Is Propecia effective?

Yes! When it was approved for use in 1997, Propecia became the first medicine in history to effectively treat balding in most of the men who used it.

“In one two year study, 83% of men taking Propecia maintained their hair at the top of their heads (vertex area), compared to 28% of men taking a placebo. In the same study, 17% of the men taking Propecia still experienced measurable hair loss, but 72% of the men taking the placebo also experienced additional hair loss. After the first two years, the results of the group taking Propecia continued to improve.”

You can read more about this study here.

Another study shows that “at one, two, and five years respectively showed hair loss at a rate of 58, 72, and 100% in groups of men receiving placebo, versus 14, 17, and 35% hair loss in men taking Propecia.”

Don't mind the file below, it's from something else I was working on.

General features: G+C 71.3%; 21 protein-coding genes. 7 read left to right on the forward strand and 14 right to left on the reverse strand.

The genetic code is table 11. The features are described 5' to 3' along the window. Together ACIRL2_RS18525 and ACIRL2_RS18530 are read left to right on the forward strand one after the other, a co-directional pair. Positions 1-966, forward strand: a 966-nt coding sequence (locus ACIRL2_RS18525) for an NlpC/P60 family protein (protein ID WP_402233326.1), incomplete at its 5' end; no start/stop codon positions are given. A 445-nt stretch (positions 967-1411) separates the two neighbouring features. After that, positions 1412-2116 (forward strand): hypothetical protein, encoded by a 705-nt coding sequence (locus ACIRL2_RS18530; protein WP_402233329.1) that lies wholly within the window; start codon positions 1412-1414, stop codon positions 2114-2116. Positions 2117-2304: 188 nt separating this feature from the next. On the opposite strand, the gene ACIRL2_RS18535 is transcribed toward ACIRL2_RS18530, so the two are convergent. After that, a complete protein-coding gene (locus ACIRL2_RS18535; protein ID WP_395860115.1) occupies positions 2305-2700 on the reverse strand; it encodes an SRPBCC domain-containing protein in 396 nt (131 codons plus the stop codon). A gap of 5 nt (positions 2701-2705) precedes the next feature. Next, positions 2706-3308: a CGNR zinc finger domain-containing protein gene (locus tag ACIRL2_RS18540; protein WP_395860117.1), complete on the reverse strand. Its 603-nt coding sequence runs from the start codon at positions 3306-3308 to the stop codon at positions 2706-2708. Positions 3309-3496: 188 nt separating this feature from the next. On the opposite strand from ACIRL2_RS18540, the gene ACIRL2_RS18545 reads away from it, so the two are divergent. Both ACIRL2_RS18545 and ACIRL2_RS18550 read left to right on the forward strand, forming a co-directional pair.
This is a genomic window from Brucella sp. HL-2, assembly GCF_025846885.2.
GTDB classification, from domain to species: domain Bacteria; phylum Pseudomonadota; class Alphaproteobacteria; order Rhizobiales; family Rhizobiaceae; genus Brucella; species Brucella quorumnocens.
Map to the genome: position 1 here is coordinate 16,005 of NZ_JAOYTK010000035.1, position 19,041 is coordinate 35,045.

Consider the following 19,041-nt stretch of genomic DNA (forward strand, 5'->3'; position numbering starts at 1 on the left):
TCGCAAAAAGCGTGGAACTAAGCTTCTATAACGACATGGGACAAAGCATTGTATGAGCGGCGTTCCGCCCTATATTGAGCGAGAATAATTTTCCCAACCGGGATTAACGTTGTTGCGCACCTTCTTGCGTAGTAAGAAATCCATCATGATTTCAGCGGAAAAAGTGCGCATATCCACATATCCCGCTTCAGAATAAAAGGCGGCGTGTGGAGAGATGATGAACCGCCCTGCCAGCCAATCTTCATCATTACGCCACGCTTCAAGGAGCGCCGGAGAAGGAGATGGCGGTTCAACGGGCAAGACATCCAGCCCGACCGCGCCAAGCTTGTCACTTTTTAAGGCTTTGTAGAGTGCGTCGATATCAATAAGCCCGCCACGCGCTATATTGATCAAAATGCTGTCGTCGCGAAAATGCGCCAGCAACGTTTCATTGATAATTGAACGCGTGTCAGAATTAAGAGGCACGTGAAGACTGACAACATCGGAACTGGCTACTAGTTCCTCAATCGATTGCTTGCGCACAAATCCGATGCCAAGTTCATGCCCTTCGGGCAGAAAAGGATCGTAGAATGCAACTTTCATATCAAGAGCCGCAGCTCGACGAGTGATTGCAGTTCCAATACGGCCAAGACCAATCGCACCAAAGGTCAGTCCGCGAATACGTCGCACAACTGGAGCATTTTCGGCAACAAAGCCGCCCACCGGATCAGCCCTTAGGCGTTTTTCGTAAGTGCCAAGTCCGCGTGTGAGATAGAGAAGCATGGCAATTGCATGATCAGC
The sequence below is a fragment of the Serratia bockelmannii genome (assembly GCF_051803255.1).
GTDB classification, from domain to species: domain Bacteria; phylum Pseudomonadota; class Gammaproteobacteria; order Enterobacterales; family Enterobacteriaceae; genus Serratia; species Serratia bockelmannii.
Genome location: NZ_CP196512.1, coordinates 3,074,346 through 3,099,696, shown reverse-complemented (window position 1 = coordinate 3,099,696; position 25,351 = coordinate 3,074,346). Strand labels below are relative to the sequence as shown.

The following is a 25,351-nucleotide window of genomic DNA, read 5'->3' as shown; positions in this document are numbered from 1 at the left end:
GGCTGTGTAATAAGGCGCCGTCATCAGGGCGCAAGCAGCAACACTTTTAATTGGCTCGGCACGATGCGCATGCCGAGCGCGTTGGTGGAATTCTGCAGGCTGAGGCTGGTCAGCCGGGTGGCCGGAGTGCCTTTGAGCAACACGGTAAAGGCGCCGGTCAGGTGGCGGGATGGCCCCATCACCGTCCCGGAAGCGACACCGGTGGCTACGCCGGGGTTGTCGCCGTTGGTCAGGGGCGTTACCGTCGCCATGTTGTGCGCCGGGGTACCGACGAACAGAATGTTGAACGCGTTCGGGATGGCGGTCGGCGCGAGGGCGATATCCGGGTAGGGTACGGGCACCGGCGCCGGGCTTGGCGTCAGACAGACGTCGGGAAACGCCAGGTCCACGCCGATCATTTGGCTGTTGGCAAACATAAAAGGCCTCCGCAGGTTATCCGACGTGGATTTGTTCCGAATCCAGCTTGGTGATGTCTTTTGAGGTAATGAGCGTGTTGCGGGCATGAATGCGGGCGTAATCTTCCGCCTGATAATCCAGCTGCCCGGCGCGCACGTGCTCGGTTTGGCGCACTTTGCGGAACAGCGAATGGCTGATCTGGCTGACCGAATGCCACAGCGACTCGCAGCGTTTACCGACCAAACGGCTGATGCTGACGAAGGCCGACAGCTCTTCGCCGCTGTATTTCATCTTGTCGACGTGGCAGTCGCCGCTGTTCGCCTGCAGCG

Is Propecia safe to use?

While every person reacts to Propecia differently, Propecia is generally safe to use as long as you follow your doctor’s directions. Some of the side effects of Propecia include:

Risk of developing breast cancer in men (this is especially true if you are taking high doses of Propecia. The recommended dose for hair loss treatment is only 1mg.)

  • Loss of sex drive
  • Inability to ejaculate
  • Erection problems

These side-effects are very rare and are usually associated with taking high doses of Propecia.

Where can I buy Propecia?

You buy Propecia from Express Pharmacy. Order online today and we’ll get it delivered discreetly right at your doorstep.


4 Proven Ways to Stop Hair Loss

Posted Friday 28 August 2020 11:00 by Harman Bhamra in Hair Loss

In this article, we are going to talk about 4 proven ways to stop hair loss so you can walk with full confidence once again.